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Kenyan landlords suffer 30% monthly revenue losses, due to lack of automation – report

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Kenyan landlords and property managers are losing 30 percent of revenue monthly due to lack of automation, new data reveals.

Latest Data released by Kiotapay indicates that landlords lose money due to the inability to track and properly reconcile tenants payments from different channels such as mobile money, banking agents payments and banking payments.

According to the report, property owners and agents also lose critical data such as tenants statements, financial records, complaints, repair and maintenance data, which is critical in improving the quality of service they give to their tenants.

Kiotapay Chief Executive Officer Paul Macharia says landlords have to wait for days, sometimes a whole month before receiving the collected rent and have no real time visibility for the payment process.

According to Macharia, landlords and managers also struggle with low occupancy due poor marketing channels and low tenant satisfaction.

“Property automation will lead to greater benefits for property rental investors. It will consequently improve their return on their investment. That means that the cycles of property units going without tenants will also reduce significantly. In the long-run the rental pricing will become affordable for the tenants. The landlords enjoying a 98 percent occupancy have no need of overcharging rent in order to stabilize their return on investment.

Launched in September 2021, Kiotapay provides an efficient way of aggregating all the moving parts of real estate into one functional app.

The platform makes it cheaper and efficient for self-managing landlords to run their property operations end to end where they can screen tenants, create units, create leases, bill, collect payments and track their expenditure.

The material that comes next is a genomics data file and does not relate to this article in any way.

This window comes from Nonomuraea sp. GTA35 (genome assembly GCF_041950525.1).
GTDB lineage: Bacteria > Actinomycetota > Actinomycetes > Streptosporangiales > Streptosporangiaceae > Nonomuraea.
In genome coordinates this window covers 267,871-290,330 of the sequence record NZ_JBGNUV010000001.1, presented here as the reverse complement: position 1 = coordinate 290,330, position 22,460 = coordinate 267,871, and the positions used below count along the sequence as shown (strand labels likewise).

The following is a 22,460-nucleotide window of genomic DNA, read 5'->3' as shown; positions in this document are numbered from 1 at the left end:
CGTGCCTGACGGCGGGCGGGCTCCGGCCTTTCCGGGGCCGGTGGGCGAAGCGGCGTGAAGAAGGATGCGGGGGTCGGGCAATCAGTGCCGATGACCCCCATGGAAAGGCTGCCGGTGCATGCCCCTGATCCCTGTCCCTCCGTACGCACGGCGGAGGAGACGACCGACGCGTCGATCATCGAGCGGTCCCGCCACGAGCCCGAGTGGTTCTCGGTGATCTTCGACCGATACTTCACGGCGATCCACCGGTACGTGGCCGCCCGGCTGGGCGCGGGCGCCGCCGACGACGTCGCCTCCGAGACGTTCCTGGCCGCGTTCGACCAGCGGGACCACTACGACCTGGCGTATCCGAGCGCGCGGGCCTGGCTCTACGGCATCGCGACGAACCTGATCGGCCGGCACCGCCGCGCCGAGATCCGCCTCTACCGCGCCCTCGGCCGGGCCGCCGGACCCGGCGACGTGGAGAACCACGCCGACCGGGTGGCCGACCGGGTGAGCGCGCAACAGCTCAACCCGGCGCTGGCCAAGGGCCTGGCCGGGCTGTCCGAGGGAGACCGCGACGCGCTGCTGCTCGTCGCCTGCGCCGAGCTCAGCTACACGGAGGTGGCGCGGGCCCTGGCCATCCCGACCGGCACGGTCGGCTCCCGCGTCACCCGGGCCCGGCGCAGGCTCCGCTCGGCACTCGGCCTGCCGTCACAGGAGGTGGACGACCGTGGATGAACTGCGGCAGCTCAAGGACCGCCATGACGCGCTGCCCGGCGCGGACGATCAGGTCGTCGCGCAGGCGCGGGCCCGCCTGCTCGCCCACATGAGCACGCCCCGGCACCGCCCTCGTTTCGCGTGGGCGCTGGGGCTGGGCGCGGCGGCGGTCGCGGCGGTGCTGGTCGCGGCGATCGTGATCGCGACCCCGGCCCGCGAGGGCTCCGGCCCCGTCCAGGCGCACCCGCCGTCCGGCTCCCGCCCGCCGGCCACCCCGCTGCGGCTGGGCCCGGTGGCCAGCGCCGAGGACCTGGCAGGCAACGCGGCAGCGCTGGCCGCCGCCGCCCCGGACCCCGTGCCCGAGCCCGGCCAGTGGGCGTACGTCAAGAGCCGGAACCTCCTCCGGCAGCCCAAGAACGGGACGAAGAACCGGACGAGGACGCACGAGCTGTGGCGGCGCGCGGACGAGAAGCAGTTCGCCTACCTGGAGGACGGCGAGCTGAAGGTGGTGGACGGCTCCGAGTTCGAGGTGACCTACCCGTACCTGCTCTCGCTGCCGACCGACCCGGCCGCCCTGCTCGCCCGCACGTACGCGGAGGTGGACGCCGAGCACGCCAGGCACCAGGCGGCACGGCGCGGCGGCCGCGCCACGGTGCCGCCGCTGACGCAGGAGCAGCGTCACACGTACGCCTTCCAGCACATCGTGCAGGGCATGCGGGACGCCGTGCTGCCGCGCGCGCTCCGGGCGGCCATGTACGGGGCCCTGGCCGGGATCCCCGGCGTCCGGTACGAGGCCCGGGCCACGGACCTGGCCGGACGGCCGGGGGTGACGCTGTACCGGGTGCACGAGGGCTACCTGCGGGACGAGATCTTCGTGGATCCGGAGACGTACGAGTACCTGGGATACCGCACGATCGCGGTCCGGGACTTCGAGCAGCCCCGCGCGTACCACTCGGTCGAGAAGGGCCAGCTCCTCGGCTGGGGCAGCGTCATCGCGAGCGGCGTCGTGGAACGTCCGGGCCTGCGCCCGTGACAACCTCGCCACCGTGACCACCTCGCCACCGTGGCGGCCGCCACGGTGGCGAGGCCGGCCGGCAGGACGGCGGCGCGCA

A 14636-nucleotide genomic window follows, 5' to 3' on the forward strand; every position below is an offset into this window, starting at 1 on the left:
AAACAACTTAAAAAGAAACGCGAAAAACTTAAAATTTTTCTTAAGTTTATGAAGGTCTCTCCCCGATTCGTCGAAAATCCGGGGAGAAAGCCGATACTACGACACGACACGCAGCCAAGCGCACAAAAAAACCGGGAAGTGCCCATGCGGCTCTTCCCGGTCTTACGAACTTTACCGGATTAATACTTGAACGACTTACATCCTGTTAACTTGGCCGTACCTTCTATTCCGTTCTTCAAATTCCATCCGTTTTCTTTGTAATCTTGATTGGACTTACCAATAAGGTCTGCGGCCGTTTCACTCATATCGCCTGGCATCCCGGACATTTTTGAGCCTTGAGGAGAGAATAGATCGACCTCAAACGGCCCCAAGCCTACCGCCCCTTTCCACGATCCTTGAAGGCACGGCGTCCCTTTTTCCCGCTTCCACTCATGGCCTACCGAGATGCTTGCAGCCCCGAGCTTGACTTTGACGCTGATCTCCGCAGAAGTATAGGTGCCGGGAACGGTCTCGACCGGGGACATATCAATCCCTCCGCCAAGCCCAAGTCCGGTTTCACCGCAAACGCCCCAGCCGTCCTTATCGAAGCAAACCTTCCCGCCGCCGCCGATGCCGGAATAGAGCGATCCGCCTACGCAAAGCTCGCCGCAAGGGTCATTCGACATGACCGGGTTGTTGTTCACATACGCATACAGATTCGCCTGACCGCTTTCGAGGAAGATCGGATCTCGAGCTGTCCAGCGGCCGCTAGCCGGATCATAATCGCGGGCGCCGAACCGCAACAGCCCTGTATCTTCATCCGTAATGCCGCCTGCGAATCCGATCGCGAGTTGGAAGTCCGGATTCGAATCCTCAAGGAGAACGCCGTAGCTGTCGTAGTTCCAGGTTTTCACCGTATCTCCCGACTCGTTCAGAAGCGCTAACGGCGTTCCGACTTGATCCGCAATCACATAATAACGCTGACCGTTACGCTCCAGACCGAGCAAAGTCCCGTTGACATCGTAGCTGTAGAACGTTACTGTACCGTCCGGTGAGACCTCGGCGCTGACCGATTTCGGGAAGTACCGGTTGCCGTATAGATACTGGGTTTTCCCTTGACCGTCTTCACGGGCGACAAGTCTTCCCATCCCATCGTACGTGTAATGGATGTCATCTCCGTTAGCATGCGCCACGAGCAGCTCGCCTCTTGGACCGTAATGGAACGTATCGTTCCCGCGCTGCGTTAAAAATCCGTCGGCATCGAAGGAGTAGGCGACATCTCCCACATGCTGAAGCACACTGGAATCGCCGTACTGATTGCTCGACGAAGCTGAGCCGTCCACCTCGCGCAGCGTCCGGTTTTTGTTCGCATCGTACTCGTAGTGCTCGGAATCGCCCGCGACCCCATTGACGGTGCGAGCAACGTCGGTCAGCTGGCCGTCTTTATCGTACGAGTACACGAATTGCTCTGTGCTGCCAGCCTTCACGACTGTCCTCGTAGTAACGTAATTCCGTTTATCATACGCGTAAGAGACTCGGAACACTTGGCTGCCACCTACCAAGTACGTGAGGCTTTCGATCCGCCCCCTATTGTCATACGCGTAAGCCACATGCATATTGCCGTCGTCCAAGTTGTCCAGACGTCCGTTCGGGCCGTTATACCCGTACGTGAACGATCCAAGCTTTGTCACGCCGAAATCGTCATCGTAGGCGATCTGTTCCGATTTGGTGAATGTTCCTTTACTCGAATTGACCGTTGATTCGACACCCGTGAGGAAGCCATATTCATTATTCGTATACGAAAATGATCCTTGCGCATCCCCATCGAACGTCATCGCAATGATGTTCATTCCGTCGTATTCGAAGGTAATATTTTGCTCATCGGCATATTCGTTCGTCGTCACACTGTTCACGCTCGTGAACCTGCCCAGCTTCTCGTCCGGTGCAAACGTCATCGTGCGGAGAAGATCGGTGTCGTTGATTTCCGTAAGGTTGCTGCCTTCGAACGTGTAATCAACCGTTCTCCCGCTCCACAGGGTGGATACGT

“Property owners and landlords have improved their monthly collection by 18 percent and reduced their operational overheads by 13 percent. That means we have been able to pay back a whole 31 percent to our property owners and managers,” he added.

Kiotapay also integrates with smart water, electricity meters, and smart lighting for remote monitoring and control. This is especially useful for AirbnB investors/hosts who want to keep tabs with the water and power consumption for their units remotely without interrupting the comfort of their guests.

“We have a huge clientele from the Kenyan Diaspora market who bill their tenants and receive the payments remotely through our platform and later make payments either for their property expenses, pay loans and move money to other mobile phones or bank accounts,” he added.

According to the report, Property sector is experiencing rapid growth driven by innovation.

Some of the emerging technologies in the property sector include Virtual Reality (VR) and Augmented Reality (AR) that allow potential buyers or tenants to experience properties remotely, providing immersive virtual tours and interactive visualizations.

Internet of Things (IoT), where IoT devices can be integrated into buildings, enabling smart features such as automated temperature control, energy management, security systems, and predictive maintenance. This technology enhances sustainability, operational efficiency, and tenant satisfaction.

“Other innovations in the sector include Blockchain technology that offers secure, transparent, and tamper-proof record-keeping systems. In real estate, it can streamline property transactions, digitize property titles, and enable smart contracts, reducing fraud and improving transparency while Big Data analyzes vast amounts of real estate data that helps to identify market trends, evaluate investment opportunities, and optimize property performance. It provides valuable insights for decision-making, risk assessment, and predictive modeling,” the report elaborates.

Despite the huge investment of more than $144 billion dollars in Africa there is still a shortfall of 51 million housing units due to the mismatch as a result of the paucity of data that exist in the industry.

“For instance, there are rental houses that have an average of 65 percent occupancy while people are looking for suitable houses to move in everyday due to lack of automation in the rental housing market. Additionally, financial leakages in the management of properties such as unreasonable house finders fees, unscrupulous and unprofessional people posing as agents,

and unreasonable pricing has led to further losses in the property market,” the report concludes.

In Kenya, According to the World Bank, the development of housing units is currently at less than 50,000 units annually, well below the target number, culminating in a housing deficit of over 2 million units, with nearly 61 percent of urban households living in slums.

Source: Capital FM